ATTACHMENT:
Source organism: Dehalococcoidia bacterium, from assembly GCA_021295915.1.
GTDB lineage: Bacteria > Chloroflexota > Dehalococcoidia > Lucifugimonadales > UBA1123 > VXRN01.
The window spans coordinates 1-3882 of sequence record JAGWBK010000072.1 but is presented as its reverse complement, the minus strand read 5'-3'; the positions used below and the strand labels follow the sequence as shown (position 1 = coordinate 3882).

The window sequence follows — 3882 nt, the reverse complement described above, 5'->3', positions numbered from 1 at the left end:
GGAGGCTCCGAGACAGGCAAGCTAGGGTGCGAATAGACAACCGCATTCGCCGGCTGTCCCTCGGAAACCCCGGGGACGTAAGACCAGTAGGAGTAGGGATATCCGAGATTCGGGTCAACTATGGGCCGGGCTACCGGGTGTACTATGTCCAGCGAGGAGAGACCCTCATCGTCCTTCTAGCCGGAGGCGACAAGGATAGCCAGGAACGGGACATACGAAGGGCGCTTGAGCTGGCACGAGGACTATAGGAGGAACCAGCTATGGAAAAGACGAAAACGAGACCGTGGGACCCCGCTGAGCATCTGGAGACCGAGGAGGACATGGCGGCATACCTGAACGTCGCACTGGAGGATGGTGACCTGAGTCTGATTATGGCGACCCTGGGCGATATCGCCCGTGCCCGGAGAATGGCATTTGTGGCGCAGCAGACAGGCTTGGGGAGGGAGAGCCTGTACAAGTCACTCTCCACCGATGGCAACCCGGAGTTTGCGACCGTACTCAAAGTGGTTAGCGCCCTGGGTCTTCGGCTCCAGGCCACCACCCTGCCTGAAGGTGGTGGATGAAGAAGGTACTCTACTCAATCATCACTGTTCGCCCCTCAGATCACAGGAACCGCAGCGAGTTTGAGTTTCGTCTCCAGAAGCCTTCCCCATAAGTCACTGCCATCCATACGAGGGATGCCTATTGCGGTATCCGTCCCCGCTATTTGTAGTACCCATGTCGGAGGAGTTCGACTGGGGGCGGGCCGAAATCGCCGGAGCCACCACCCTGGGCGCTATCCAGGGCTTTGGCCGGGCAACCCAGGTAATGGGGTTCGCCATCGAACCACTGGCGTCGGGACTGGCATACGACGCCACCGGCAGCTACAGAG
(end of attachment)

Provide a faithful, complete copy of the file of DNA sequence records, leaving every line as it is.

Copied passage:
Source organism: Dehalococcoidia bacterium, from assembly GCA_021295915.1.
GTDB lineage: Bacteria > Chloroflexota > Dehalococcoidia > Lucifugimonadales > UBA1123 > VXRN01.
The window spans coordinates 1-3882 of sequence record JAGWBK010000072.1 but is presented as its reverse complement, the minus strand read 5'-3'; the positions used below and the strand labels follow the sequence as shown (position 1 = coordinate 3882).

The window sequence follows — 3882 nt, the reverse complement described above, 5'->3', positions numbered from 1 at the left end:
GGAGGCTCCGAGACAGGCAAGCTAGGGTGCGAATAGACAACCGCATTCGCCGGCTGTCCCTCGGAAACCCCGGGGACGTAAGACCAGTAGGAGTAGGGATATCCGAGATTCGGGTCAACTATGGGCCGGGCTACCGGGTGTACTATGTCCAGCGAGGAGAGACCCTCATCGTCCTTCTAGCCGGAGGCGACAAGGATAGCCAGGAACGGGACATACGAAGGGCGCTTGAGCTGGCACGAGGACTATAGGAGGAACCAGCTATGGAAAAGACGAAAACGAGACCGTGGGACCCCGCTGAGCATCTGGAGACCGAGGAGGACATGGCGGCATACCTGAACGTCGCACTGGAGGATGGTGACCTGAGTCTGATTATGGCGACCCTGGGCGATATCGCCCGTGCCCGGAGAATGGCATTTGTGGCGCAGCAGACAGGCTTGGGGAGGGAGAGCCTGTACAAGTCACTCTCCACCGATGGCAACCCGGAGTTTGCGACCGTACTCAAAGTGGTTAGCGCCCTGGGTCTTCGGCTCCAGGCCACCACCCTGCCTGAAGGTGGTGGATGAAGAAGGTACTCTACTCAATCATCACTGTTCGCCCCTCAGATCACAGGAACCGCAGCGAGTTTGAGTTTCGTCTCCAGAAGCCTTCCCCATAAGTCACTGCCATCCATACGAGGGATGCCTATTGCGGTATCCGTCCCCGCTATTTGTAGTACCCATGTCGGAGGAGTTCGACTGGGGGCGGGCCGAAATCGCCGGAGCCACCACCCTGGGCGCTATCCAGGGCTTTGGCCGGGCAACCCAGGTAATGGGGTTCGCCATCGAACCACTGGCGTCGGGACTGGCATACGACGCCACCGGCAGCTACAGAG